Alexis Tsipras said that now Greece has exited its bailout programs, in which Germany was a key creditor, it can't be accused of trying to offset its massive debt with the reparation demand. He told a special parliamentary session that Athens will make use of European and international law to back its demand, which Germany has repeatedly rejected.
"We will await the German government's response," Tsipras said. "But whatever that response is, this time we must not allow the issue to lie dormant ... this time we will insist." He added that "our main aim is to agree with Germany to start a dialogue as equal partners, as friends and allies."
A Greek cross-party parliamentary committee in 2016 set the country's claims from Germany at a minimum 292 billion euros ($330 billion) for WWII, with an additional 9.2 billion euros for World War I. A different estimate in the same report set the total at close to 400 billion euros.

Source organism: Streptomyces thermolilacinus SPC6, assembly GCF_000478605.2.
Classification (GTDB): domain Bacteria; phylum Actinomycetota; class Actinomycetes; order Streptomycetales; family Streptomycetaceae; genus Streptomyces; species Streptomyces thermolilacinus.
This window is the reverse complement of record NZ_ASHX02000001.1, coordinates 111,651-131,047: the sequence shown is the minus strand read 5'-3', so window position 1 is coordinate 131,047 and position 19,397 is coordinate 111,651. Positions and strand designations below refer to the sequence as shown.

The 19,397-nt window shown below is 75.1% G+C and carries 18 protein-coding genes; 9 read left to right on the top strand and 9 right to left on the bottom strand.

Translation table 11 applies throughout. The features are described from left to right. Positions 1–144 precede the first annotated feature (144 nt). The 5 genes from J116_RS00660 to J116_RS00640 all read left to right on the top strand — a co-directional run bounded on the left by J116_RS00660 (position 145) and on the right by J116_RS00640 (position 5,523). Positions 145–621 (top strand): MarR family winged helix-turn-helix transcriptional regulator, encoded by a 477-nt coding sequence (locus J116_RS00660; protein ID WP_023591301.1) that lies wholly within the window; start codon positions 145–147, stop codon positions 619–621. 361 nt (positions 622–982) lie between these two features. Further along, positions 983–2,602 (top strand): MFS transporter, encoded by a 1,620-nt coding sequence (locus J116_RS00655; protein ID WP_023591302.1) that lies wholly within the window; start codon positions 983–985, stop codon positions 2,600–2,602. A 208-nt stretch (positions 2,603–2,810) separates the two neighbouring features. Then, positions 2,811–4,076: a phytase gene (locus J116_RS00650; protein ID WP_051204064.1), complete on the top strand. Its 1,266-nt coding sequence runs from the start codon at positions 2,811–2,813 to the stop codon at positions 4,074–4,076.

The sum for WWII includes reparations for material damage and human suffering and a forced loan exacted by Germany during the 1940-44 occupation. The parliamentary committee calculated the sum due for the loan at about 10 billion euros.
Parliament later Wednesday voted by a broad majority in favor of a motion for Greece to act on the committee's findings. In Berlin, government spokesman Steffen Seibert said Germany's position on the matter has not changed.
"And this position is that the question of German reparations has been conclusively settled in legal and political terms," he told reporters ahead of the Greek parliamentary session. "We know . how much suffering Germany and Germans caused Greece in the time of Nazism," he said. "The lesson that we draw from this is to do everything so that Germany and Greece have good relations as friends and partners, and so that they support each other for the good of both countries."